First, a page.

Campus News News

Good Eats

Irene Rotondo



As Springfield College students begin to settle back into their dorms and start the first semester of the new school year, the one unifying central thought they all share is FOOD. 

Where to eat, what to eat, and when to eat are some of the most important decisions for any college student to make throughout the day. To start the new year, the Campus Union and Cheney Dining Hall are emphasizing starting the year off strong in terms of dining options.

Mark Marson is the Director of Operations for Dining Services at Springfield College. He’s using information gathered from last year to implement new additions for dining this school year.

“We did surveys last year, and the three biggest things that students asked for were Mexican, Asian, and Italian. So we listened to their suggestions and are now offering three new retails (in the Union),” Marson said.

The most drastic of the changes that have already begun in the Union is the complete remodeling of Burger Studio into Sazon Mexican Grille. They will be serving customizable burritos, tacos, and burrito bowls complete with various vegetable options, multiple protein choices, and several sauces. 

Chips and guacamole will also be available in tune with the Mexican theme of the restaurant. However, burgers, chicken tenders, and fries are still available in the evenings, which is based off of what students have suggested. Buffalo chicken wraps will also make a comeback by popular demand. 

Another new restaurant opening up in the Union is called Jasmine’s, which will be taking over the spot where pizza was served at night. Jasmine’s is an Asian concept that will be expanding the pre-existing sushi that is freshly made every day, as well as pioneering a new hot food option to be served at the restaurant called danburi. This dish will feature a vegetarian option, as well as the customary beef and

Sazon’s, Roasted, and Jasmine’s along with the new Innovation Merchandiser.

chicken choices.

The third and final new consumer’s destination will be called Italian Roasted, which is a “combo of flatbread, grainbowl, or pasta, and then it’s fully customizable from there. (Students will be) able to get what kind of protein they want, what vegetables they want,” according to Marson. This restaurant will open officially in the spot of Chef’s Pride.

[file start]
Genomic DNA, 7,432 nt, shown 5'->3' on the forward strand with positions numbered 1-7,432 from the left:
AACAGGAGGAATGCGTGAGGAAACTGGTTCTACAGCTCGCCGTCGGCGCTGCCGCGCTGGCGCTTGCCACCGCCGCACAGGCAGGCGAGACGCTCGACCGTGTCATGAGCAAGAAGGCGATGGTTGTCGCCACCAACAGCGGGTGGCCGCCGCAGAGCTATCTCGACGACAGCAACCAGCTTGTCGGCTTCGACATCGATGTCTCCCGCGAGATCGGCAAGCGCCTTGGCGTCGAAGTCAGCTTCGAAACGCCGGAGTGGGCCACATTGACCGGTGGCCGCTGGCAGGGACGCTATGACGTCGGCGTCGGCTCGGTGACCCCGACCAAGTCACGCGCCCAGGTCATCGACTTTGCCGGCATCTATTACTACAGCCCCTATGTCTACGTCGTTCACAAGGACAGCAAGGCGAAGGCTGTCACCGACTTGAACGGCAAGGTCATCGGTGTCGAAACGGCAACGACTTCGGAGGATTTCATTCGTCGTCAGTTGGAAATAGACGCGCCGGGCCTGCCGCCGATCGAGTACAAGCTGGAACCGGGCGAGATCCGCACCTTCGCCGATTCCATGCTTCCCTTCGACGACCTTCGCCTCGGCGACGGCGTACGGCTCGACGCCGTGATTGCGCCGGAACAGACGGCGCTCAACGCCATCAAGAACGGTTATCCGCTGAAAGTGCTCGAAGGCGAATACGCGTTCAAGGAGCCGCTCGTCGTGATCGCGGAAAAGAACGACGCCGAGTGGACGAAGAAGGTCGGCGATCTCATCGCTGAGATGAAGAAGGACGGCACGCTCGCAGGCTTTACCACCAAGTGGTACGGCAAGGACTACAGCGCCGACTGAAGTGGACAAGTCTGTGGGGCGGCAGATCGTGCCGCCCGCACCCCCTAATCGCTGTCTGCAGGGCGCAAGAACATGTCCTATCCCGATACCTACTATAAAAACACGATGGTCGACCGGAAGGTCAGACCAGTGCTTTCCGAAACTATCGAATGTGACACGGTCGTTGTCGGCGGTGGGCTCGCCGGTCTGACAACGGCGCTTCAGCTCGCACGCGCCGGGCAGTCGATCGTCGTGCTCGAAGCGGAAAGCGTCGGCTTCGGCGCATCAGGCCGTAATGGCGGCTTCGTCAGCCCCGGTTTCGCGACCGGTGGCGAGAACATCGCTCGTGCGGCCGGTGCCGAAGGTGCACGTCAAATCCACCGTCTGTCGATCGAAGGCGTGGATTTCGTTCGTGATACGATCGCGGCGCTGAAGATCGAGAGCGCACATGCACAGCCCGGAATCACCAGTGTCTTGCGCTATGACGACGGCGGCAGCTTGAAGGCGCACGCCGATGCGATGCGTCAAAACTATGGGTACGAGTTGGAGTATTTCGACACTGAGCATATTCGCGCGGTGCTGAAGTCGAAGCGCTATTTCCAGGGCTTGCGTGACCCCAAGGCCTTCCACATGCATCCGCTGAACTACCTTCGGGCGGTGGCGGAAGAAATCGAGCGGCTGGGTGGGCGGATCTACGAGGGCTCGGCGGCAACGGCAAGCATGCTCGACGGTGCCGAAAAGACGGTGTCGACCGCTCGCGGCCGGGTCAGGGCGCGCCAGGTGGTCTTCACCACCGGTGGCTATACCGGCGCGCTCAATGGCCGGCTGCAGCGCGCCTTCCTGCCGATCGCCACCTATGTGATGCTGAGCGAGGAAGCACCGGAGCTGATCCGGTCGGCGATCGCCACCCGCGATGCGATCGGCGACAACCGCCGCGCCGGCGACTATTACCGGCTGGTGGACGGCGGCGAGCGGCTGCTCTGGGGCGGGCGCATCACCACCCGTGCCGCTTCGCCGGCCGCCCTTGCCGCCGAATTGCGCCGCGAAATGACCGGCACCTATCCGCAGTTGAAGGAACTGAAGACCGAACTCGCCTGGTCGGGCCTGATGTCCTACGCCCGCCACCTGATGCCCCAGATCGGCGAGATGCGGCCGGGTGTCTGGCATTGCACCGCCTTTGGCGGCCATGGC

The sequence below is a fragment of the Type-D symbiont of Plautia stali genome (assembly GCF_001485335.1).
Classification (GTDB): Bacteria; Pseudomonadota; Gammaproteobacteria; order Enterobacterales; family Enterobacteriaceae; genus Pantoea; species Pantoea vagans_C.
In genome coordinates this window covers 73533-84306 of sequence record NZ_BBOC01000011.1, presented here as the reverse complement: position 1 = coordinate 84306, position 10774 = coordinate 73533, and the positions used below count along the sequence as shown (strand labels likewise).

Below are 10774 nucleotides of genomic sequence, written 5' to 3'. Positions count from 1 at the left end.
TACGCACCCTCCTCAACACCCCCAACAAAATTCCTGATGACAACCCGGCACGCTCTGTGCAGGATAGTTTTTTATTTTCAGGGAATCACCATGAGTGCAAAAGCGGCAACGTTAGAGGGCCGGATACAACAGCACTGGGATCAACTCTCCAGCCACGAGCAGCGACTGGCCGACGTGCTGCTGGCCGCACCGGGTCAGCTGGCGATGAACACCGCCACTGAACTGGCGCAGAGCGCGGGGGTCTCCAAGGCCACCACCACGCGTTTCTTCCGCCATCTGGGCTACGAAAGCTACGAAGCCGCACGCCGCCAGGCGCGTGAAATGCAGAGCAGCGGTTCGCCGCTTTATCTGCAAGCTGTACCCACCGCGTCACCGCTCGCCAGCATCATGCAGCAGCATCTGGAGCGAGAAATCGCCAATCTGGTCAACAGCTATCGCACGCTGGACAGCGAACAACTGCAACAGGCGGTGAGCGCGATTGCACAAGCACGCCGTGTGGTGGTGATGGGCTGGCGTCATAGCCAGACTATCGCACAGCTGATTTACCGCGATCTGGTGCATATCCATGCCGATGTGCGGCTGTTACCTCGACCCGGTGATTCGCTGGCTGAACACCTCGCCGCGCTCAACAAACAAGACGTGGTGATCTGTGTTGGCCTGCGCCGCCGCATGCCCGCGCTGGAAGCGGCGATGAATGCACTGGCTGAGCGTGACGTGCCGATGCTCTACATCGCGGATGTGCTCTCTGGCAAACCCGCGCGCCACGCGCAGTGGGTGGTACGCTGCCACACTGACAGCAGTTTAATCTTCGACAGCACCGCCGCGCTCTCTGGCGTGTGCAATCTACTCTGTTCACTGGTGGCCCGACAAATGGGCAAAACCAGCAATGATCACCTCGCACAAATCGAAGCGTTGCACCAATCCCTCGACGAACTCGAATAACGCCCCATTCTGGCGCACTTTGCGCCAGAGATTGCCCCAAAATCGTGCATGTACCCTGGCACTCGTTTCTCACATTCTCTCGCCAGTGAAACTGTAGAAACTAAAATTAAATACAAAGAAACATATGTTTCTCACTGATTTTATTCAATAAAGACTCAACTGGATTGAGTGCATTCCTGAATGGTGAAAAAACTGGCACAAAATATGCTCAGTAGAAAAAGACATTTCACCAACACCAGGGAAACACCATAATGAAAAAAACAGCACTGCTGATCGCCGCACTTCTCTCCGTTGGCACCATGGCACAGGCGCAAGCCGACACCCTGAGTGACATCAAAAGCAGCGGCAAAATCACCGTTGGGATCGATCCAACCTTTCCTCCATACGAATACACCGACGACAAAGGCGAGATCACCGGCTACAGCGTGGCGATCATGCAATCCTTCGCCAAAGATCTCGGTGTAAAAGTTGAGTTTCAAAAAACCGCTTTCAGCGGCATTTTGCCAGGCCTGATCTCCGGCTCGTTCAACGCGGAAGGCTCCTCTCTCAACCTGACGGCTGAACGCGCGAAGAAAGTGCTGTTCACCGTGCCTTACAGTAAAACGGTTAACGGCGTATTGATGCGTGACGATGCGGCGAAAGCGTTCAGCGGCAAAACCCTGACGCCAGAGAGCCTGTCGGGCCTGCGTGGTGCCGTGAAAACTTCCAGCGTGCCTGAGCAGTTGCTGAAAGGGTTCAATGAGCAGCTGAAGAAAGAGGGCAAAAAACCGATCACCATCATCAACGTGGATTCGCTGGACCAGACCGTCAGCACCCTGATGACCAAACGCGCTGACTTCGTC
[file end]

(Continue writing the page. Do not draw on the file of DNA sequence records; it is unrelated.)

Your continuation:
Marson also said that new “gluten-free products, premium nut blends, Kambucha in the beverage cooler, etc.” are some examples of healthy and allergen-aware items that are going to be in the Innovation Merchandiser for students to buy.

“Between the Innovation Merchandiser, as well as another cooler that we added in there and the main cooler that we have, we now offer pretty much every single beverage that Coca-Cola has to offer us; we can’t buy everything that Coca-Cola sends, but everything they would ship here we have on the shelf somewhere to be able to see what the students like and what they’re really buying,” Marson said.

As for Cheney Hall, many actions had already been taken last year and last semester to improve, so changes in there are not as drastic as they were in the Union, but some still did occur.

The True Balance station was rolled out at the tail-end of last year, which eliminates the top eight most common allergens from food and enables students to be far less cautious about what they are consuming. 

Amongst other changes, a panini station was put in place of the regular deli this year, as well as the closing of the omelette station at the end of breakfast each day that will turn into a made-to-order pasta station.

 “This was a big calling for, the pasta station,” said Marson. “It was always pasta, you can customize it, and it will be out there for lunch and dinner every day.”

The new Pasta Bar, located in Cheney Hall. 

As for new staff members joining the team, Springfield College hired a registered dietitian named Hailey Handzel to aid students who have any type of dietary restrictions and dietary needs. Handzel was an important addition because she will be able to work closely alongside the True Balance program, along with other dietary programs at Springfield.

“My biggest philosophy is that the students’ feedback helps shape the program; without getting student feedback, we can’t change the program and make it the way that they really want it,” stated Marson. 

“To be able to get feedback on the new concepts, new ideas, and all the things that we’re running, we’ll be able to change the program. I say it all the time: if there’s a student that comes in here and wants to buy a certain type of beverage every day that we don’t carry, I’ll carry it if they’re going to come in here every day and utilize it. The program here is really about the students,” he added.

Photo Courtesy Irene Rotondo

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